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. Last Updated: 07/27/2016

Why Yeltsin Lost Farms

The first round of the presidential elections showed that the Russian countryside supported Communist Party leader Gennady Zyuganov. This should come as no surprise given that the communists and Vladimir Zhirinovsky's extremist party have found a welcome audience there since 1993. Several so-called democratic newspapers have cried out against the results in the countryside. Sevodnya and Moskovsky Komsomolets, for example, have even called for disenfranchising rural voters by suggesting that the right to vote should depend on the amount of taxes a person pays. Such a step would limit the rights of the majority of the country's population, because the average Russian voter is a middle aged woman -- polls show that female voters greatly outnumber male ones -- with a very modest income, who lives not in a big city like Moscow or even Tver, but in a raitsentr, or a district center, which has a lot more in common with a village than a city. So why did these voters choose Zyuganov? And have they always supported the communists?


A brief visit to the small village of Yeltsino (which bears no relation to the current president) in the Vladimir region in central Russia could provide some answers to these questions. Yeltsino is an average village with 169 inhabitants, 120 of whom took part in the elections: 47 voted for Zyuganov, 28 for Yeltsin, 25 for retired general Alexander Lebed, 8 for liberal economist Grigory Yavlinsky, 5 for Zhirinovsky, 2 for former Soviet president Mikhail Gorbachev, 1 for eye surgeon Svyatoslav Fyodorov and 1 for shadowy businessman Martin Shakkum. The chairman of Yeltsino's electoral commission, Gennady Shlepkov, notes that Yeltsin came in second only thanks to 14 dacha dwellers from Moscow, who took the trouble to obtain the necessary documents from the election commission enabling them to vote outside the city.


Shlepkov, who has been on Yeltsino's electoral commission for 15 years, remembers that in 1991 the town's inhabitants showed overwhelming support for Yeltsin, sweeping aside former Soviet prime minister Nikolai Ryzhkov. "The mood of the time was the one of discontent," Shlepkov said. "So they voted for Yeltsin because he was against the authorities."


The people are now once again dissatisfied with the current authorities. The reasons are primarily economic. The income of the peasants at the sovkhoz, or state collective farm of Yeltsino sharply fell after it was turned into a joint-stock company in 1992. Now Shlepkov gets about $50 a month in Russian money and considers himself one of the richest persons in the village. But the payment of even this small salary has been delayed. The farmers have not been paid for 4 months. The women who went to vote for Zyuganov complained that they didn't earn enough money to buy bread and had to survive on the milk from their cows. Unfortunately, even this final source of sustenance is running out. According to the local administration, the number of cows has fallen from 8,000 to 2,000. The district produces 3,000 to 4,000 tons of milk every year, down from 17,000 to 20,000 in 1990.


The stake that former prime minister Yegor Gaidar put on the private farmer in 1992 has proved to be misguided. Out of 130 farmers who were given government subsidies and plots of land of 70 to 130 hectares in this rural district, only three have been successful. The land that was allotted to the others now lies idle.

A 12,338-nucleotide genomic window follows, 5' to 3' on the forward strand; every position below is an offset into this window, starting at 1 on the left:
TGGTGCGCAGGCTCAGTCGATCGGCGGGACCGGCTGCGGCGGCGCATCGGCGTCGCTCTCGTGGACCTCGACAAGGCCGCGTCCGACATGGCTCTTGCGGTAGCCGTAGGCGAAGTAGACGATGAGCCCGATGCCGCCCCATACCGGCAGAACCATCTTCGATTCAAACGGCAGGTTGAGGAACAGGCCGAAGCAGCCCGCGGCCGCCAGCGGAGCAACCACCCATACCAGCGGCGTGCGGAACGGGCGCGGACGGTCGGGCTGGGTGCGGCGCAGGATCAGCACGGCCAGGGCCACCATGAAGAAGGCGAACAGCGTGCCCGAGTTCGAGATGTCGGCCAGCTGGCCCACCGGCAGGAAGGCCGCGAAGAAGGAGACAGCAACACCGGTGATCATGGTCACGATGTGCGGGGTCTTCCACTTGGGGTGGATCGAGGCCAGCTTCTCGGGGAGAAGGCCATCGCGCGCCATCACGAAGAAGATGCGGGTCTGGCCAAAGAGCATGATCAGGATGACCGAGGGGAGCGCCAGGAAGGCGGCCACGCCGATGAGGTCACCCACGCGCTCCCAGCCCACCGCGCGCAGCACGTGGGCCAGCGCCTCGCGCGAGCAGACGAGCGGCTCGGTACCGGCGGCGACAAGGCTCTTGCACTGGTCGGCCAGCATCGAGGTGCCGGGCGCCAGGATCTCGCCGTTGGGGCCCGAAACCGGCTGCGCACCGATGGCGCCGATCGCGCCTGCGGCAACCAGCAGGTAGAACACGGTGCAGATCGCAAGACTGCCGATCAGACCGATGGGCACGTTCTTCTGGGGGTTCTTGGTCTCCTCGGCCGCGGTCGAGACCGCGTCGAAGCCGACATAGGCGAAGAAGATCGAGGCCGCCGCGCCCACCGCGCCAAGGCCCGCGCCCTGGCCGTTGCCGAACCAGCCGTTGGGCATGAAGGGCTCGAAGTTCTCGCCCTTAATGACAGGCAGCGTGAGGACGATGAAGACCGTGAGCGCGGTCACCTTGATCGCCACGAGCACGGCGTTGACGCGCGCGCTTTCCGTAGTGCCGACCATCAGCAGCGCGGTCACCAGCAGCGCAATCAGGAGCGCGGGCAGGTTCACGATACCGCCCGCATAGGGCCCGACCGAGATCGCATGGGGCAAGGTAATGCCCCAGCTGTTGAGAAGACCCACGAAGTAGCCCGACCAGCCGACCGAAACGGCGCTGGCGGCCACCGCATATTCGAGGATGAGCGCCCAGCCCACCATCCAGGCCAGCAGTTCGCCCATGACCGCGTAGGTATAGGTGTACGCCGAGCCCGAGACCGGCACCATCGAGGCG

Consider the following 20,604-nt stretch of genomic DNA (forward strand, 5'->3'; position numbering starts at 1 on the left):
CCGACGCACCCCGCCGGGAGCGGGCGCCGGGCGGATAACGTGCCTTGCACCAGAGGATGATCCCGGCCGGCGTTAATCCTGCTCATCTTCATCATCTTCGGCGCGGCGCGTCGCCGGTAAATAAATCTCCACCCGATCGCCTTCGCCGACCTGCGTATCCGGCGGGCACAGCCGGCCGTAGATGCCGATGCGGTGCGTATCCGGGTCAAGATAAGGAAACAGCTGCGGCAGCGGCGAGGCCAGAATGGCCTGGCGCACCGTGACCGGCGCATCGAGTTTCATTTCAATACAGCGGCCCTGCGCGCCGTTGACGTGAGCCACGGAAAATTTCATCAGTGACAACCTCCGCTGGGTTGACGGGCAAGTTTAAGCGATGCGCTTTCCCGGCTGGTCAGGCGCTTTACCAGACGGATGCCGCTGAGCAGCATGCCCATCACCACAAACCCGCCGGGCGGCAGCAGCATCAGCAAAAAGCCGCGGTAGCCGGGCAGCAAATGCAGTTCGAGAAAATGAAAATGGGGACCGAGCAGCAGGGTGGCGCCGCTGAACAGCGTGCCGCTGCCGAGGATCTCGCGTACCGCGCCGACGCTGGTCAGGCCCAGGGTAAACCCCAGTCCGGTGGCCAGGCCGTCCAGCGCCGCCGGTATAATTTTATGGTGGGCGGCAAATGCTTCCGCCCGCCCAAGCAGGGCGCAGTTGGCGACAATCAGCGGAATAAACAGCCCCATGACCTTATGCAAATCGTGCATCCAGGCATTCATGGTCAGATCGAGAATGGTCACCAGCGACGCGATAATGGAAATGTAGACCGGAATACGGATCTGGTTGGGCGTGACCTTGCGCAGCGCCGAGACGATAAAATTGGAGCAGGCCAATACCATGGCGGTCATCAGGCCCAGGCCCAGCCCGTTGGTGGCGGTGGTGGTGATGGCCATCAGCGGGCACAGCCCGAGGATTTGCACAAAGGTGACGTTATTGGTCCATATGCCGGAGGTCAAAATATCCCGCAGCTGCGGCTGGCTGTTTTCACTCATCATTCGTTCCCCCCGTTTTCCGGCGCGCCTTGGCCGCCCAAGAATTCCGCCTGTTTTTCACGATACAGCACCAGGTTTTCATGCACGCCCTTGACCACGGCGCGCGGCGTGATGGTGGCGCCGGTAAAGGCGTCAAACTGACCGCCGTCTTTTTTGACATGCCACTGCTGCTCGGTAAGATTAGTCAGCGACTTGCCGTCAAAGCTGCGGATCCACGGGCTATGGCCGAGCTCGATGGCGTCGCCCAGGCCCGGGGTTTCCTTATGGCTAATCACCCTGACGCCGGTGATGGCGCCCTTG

The economic reforms in 1991 and 1992 were carried out in response to the food shortages resulting from ineffective agriculture in the Soviet period. But to the farmers I spoke to, the solution proposed by Gaidar's government was all too simple: Raise the price of feed and agricultural machinery and import more products from abroad. Moreover, they resented the fact that private farmers, rather than entire farming communities, were subsidized by the state when the collective farms were privatized.


The fledgling private farmers were unable to compete with the avalanche of cheap vegetables from Turkey, wheat from Canada and beef from Holland. Moscow Mayor Yury Luzhkov does not conceal the fact that domestic producers provide about 25 percent of Moscow's food and that the domestic share continues to decline.


Again, the problems of the city seem to be solved at the expense of the countryside. Farmers complain of shuttle traders and the market mafia that has pushed them out of the market. But their voices were heard only after they voted the communists into the State Duma last December. Before this, the government called those who argued for restricting foreign imports "advocates of kolkhoz [collective farm] slavery." Yeltsin promised to support the domestic producers but did not go further than calling foreign potatoes "a plastic mass" and praising domestic ones as "excellent." As the liberal Nizhny Novgorod governor Boris Nemtsov has said, "The tragedy of Russia is the failure of two reforms -- that of the army and that of agriculture."


No wonder that Yeltsino's inhabitants elected a representative of the Agrarian party, Gennady Churkin, to the Duma, preferring him to Pavel Voshchanov, a political analyst at Komsomolskaya Pravda and Yeltsin's former press secretary.


Now Yeltsin has two choices. He can go on ignoring the wishes of the countryside or he can begin new agricultural reforms, taking into consideration rural voters. Trying to do something for the good of the people against their will simply does not always work.





Dmitry Babich is a correspondent for Komsomolskaya Pravda. He contributed this comment to The Moscow Times.